We will always be there for you if your life becomes unbearable. I am your mother and will never stop loving you".

If this is what she considers acceptable behaviour, it is possible that any children they have are going to have a bad time sad Your brother doesn't seem to be putting up boundaries of behaviour here.

GoatsDoRoam Tue 19-May-15 12:54:36

Your brother's behaviour is just as problematic here.

I think the way to handle it is to stay away from both of them, for now, and see what develops. Clearly neither of them is open to reason for the time being.

MadeMan Tue 19-May-15 12:57:05

Seems like your mum needs to box a few ears.

YellowTulips Tue 19-May-15 13:00:03

The issue is actually with your brother.

The fact he thinks his wife's behaviour is acceptable is shocking, but whilst he sides with her there will be nothing you can do - apart from wait until he comes to his senses.

I'd email him and say your happy to hear from him by phone/email and wish him well but you are not prepared to have any further contact with his wife. It's understandable that he wants her to be treated with respect, but that has to be reciprocated. Verbally abusing your sister and assaulting you is not acceptable and will not be tolerated.

QueenofallIsee Tue 19-May-15 13:03:35

I would have scalped the bitch so fair play to you for your calm response.

I would not engage with the wife again, just state to your brother that you don't expect to be physically accosted by his wife for disagreeing with her, that her threatening your sister was disgraceful and has devastated your Mother, if he wishes her to be to be treated with respect then an apology is in order. the end

jonrotten Tue 19-May-15 13:04:03

Wow. Just WOW.

She's erm.....hard work isn't she? No advice, sorry, but I am just stunned by her behaviour.

auntyjj Tue 19-May-15 13:05:25

Thanks you all for the responses. To clarify, she did not touch me, I was laying down on the sofa and she leaped off the other sofa, ran around to me and got on top off me and wagged her finger in my face VERY aggressively and told me "keep your opinions to yourself SWEEETHEART" in a snarl. It was beyond belief, honestly.

My brother said "you've done it now JJ" and left the room while she continued to verbally attack me.

He sees absolutely NOTHING wrong about her behavior, he is telling us that my sister had no right at all to question them showing up at the party, and that I had no right to comment on any of it. He is demanding that we show some respect to his wife who he believes to be our honoured guest.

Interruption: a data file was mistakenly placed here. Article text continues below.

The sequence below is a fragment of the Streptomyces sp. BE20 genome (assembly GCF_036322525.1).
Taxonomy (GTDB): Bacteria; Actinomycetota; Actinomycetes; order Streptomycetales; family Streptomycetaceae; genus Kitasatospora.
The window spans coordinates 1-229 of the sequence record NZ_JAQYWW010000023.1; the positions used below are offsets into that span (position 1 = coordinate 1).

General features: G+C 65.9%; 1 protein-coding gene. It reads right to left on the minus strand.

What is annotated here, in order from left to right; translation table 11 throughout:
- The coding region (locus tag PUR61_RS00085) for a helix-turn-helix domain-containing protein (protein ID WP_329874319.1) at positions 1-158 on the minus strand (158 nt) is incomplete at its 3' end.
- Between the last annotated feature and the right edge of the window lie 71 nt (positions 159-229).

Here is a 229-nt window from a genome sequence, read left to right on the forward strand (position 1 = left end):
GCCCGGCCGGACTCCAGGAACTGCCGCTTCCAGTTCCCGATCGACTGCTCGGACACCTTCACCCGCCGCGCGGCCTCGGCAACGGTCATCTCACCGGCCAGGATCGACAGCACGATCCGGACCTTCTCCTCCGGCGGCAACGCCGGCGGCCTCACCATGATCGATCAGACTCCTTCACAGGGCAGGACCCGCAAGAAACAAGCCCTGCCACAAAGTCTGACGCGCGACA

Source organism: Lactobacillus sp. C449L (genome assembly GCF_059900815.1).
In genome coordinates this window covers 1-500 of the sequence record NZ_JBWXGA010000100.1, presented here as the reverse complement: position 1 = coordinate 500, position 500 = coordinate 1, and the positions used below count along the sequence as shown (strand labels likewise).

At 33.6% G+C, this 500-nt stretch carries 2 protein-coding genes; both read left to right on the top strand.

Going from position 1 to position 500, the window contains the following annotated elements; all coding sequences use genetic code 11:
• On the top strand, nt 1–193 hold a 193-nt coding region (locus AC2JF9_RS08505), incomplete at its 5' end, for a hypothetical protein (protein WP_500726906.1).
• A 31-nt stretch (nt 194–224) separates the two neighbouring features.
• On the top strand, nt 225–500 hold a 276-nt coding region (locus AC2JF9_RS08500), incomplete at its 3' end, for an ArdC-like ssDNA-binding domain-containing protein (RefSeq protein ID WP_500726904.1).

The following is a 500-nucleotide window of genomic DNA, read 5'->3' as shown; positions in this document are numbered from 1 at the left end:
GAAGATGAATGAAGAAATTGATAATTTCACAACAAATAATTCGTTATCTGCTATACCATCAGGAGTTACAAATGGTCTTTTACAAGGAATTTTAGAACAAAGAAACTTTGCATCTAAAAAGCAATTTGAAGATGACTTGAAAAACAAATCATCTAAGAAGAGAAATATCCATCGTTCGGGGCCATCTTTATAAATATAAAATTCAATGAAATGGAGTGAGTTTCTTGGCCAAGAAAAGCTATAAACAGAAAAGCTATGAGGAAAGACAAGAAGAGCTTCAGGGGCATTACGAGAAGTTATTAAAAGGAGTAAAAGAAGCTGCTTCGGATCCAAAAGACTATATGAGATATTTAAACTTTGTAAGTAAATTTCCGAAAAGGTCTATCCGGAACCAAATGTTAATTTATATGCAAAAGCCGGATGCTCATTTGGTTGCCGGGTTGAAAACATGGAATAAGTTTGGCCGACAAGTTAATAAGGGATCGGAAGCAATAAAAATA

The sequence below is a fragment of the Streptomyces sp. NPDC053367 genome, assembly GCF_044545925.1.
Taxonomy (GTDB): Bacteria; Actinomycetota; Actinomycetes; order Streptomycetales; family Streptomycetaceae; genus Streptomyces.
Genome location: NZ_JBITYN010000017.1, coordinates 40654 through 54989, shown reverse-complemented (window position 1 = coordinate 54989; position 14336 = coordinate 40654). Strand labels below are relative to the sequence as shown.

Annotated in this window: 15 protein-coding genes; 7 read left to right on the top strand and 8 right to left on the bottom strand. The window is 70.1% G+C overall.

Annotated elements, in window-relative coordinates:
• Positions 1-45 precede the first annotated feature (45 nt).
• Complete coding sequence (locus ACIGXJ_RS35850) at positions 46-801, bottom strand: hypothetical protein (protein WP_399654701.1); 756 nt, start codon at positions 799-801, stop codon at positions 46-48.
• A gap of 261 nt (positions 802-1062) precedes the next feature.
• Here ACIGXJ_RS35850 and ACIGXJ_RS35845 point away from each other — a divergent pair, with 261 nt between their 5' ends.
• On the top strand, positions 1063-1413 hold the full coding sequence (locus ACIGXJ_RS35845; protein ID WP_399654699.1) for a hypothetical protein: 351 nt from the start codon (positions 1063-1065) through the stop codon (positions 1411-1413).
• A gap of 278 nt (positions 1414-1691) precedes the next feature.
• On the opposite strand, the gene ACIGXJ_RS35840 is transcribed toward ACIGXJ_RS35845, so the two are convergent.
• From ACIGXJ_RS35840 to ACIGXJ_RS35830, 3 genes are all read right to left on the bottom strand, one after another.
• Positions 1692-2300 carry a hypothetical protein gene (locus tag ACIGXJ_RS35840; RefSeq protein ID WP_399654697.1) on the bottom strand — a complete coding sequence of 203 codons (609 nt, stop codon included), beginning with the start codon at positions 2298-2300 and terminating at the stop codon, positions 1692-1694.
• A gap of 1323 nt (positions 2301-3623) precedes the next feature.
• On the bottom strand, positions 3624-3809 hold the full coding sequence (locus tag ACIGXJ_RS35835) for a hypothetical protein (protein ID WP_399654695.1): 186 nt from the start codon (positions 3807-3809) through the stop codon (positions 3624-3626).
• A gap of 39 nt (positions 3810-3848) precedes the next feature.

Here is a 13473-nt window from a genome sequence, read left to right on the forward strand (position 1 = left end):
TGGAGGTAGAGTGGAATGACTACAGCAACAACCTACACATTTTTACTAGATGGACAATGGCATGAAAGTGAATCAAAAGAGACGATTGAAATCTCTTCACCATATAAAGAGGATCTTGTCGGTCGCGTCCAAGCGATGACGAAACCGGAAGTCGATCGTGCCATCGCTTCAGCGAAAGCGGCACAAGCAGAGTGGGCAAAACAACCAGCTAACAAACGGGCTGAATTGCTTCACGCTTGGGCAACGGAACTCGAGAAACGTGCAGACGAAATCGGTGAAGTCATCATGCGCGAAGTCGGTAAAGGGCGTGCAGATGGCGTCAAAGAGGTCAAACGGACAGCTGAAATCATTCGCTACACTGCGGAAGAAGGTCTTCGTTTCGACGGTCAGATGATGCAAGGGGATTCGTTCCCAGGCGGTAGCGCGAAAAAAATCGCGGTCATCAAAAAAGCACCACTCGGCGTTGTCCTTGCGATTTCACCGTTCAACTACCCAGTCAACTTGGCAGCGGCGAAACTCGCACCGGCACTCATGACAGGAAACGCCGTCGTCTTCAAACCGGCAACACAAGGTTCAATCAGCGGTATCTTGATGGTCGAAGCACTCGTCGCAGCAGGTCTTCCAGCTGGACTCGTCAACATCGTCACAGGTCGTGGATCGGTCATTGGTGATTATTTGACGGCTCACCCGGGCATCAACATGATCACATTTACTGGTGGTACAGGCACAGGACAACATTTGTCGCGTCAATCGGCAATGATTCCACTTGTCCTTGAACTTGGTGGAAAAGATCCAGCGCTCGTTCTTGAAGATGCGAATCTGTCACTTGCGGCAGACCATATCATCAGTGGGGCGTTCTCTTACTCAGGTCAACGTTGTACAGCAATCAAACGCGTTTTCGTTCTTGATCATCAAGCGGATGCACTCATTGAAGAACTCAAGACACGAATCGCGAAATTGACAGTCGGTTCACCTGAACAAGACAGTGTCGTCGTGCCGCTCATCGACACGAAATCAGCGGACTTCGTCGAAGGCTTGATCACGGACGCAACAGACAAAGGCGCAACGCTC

Yes, my brother has always been a knob. Prone to rages like that of his own, to the point no one wants him as a house guest and Mum is petrified of him. He is prone to this behavior and long before he was married he was my house guest for a couple of weeks and when I requested that he stop eating the ingredients for our dinner that I;d left out on the side every morning for my cooking, and instead take what was in the fridge, he called me a "fat useless loser". He is very entitled, believes he is superior to all of us and admits openly he dislikes his family.

We barely speak to him, which is sad, because we love him and it upsets my Mum very much.

We were hoping his new wife would have calmed him down, but she appears to be the same but 1000 times worse!!!

I just have no idea what to do. I am supposed to o home now so he can come and stay with My Mum but I'm scared to leave them with her. My Mum is very soft and gentle and Dad's away.

auntyjj Tue 19-May-15 13:06:54

Also to reply, no I am not of a ME background, but we were raised in one due to our father's job. We all came back to England when we turned 18 but my brother never came back and has always been in a ME way of life. He does have very funny ideas on how to treat people. His behavior to myself and my sister in particular has always been absolutely appalling.

YellowTulips Tue 19-May-15 13:08:38

Well frankly I'd stop pandering to the pair of them.

Sorry but your brother sounds like a twat.

Let them stay in a hotel and don't put up with any more crap.

People behave like this because other people let them.....

GoatsDoRoam Tue 19-May-15 13:10:55

Do you want a relationship with your brother?

I don't mean, would you like a relationship if he were a kinder nicer man. Do you want a relationship with the man that he actually is? The one who calls you a fat useless loser?